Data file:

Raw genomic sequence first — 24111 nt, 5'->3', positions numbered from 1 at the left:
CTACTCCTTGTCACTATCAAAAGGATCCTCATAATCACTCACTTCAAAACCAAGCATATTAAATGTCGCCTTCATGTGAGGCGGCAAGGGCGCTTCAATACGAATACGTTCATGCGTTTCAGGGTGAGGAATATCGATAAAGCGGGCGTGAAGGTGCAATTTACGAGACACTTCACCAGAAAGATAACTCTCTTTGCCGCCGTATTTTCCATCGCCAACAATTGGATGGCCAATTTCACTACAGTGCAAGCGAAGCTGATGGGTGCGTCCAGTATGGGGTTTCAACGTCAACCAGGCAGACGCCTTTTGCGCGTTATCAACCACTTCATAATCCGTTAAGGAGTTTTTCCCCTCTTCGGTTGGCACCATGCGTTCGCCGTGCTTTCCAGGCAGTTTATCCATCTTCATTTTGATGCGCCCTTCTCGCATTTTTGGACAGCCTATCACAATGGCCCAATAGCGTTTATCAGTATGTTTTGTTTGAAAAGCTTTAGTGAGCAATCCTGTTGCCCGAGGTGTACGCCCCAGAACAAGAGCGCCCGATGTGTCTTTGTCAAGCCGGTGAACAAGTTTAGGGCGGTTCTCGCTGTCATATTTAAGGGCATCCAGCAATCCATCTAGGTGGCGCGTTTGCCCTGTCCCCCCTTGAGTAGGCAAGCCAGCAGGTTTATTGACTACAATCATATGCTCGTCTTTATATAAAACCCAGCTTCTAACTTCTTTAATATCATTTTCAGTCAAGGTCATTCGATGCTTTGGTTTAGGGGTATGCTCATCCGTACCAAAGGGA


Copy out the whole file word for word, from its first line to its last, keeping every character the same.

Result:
Raw genomic sequence first — 24111 nt, 5'->3', positions numbered from 1 at the left:
CTACTCCTTGTCACTATCAAAAGGATCCTCATAATCACTCACTTCAAAACCAAGCATATTAAATGTCGCCTTCATGTGAGGCGGCAAGGGCGCTTCAATACGAATACGTTCATGCGTTTCAGGGTGAGGAATATCGATAAAGCGGGCGTGAAGGTGCAATTTACGAGACACTTCACCAGAAAGATAACTCTCTTTGCCGCCGTATTTTCCATCGCCAACAATTGGATGGCCAATTTCACTACAGTGCAAGCGAAGCTGATGGGTGCGTCCAGTATGGGGTTTCAACGTCAACCAGGCAGACGCCTTTTGCGCGTTATCAACCACTTCATAATCCGTTAAGGAGTTTTTCCCCTCTTCGGTTGGCACCATGCGTTCGCCGTGCTTTCCAGGCAGTTTATCCATCTTCATTTTGATGCGCCCTTCTCGCATTTTTGGACAGCCTATCACAATGGCCCAATAGCGTTTATCAGTATGTTTTGTTTGAAAAGCTTTAGTGAGCAATCCTGTTGCCCGAGGTGTACGCCCCAGAACAAGAGCGCCCGATGTGTCTTTGTCAAGCCGGTGAACAAGTTTAGGGCGGTTCTCGCTGTCATATTTAAGGGCATCCAGCAATCCATCTAGGTGGCGCGTTTGCCCTGTCCCCCCTTGAGTAGGCAAGCCAGCAGGTTTATTGACTACAATCATATGCTCGTCTTTATATAAAACCCAGCTTCTAACTTCTTTAATATCATTTTCAGTCAAGGTCATTCGATGCTTTGGTTTAGGGGTATGCTCATCCGTACCAAAGGGA